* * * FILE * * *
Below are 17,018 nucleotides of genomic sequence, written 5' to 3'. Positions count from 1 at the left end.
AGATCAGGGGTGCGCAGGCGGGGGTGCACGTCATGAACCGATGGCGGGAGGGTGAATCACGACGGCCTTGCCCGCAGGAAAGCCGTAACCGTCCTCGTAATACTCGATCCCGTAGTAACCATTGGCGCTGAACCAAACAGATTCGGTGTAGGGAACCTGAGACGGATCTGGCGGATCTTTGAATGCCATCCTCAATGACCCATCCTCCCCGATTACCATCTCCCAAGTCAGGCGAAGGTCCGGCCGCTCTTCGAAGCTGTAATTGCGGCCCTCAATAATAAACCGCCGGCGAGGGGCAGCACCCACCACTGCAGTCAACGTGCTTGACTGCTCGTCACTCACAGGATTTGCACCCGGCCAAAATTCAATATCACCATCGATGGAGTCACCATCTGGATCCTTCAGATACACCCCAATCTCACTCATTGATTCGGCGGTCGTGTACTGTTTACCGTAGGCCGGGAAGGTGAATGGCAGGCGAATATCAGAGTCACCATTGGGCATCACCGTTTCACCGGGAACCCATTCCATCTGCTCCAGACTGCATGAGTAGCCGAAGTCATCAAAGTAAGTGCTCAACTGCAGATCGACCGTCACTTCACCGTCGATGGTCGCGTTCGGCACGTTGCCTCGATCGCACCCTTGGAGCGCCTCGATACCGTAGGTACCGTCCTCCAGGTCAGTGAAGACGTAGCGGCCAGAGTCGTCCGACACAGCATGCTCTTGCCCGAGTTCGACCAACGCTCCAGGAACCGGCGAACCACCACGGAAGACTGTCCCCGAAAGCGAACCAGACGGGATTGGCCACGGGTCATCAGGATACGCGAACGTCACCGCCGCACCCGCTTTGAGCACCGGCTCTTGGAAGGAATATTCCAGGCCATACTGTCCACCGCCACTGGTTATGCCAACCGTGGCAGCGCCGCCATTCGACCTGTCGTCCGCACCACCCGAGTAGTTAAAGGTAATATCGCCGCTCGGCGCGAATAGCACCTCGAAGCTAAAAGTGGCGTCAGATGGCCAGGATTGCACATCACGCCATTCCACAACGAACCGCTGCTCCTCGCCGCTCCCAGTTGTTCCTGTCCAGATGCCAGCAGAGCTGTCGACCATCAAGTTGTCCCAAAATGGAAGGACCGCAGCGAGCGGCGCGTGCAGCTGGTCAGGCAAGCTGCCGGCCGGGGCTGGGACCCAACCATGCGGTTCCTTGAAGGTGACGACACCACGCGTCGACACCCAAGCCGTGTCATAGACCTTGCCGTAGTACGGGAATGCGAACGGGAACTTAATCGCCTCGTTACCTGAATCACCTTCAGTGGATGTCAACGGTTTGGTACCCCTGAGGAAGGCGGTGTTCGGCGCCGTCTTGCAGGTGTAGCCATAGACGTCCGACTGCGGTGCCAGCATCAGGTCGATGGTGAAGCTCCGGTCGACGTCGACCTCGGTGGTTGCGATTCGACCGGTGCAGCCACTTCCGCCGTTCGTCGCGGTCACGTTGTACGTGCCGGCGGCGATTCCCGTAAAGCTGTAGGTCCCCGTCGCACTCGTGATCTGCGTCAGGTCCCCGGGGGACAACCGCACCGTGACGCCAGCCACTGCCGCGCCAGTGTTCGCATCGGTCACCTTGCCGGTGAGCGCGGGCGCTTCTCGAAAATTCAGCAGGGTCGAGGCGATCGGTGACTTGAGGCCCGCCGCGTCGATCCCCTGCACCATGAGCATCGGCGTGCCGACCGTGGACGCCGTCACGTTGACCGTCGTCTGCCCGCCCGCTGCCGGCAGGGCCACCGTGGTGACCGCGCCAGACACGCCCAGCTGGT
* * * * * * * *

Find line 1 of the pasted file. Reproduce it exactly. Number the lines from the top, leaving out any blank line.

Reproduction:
Below are 17,018 nucleotides of genomic sequence, written 5' to 3'. Positions count from 1 at the left end.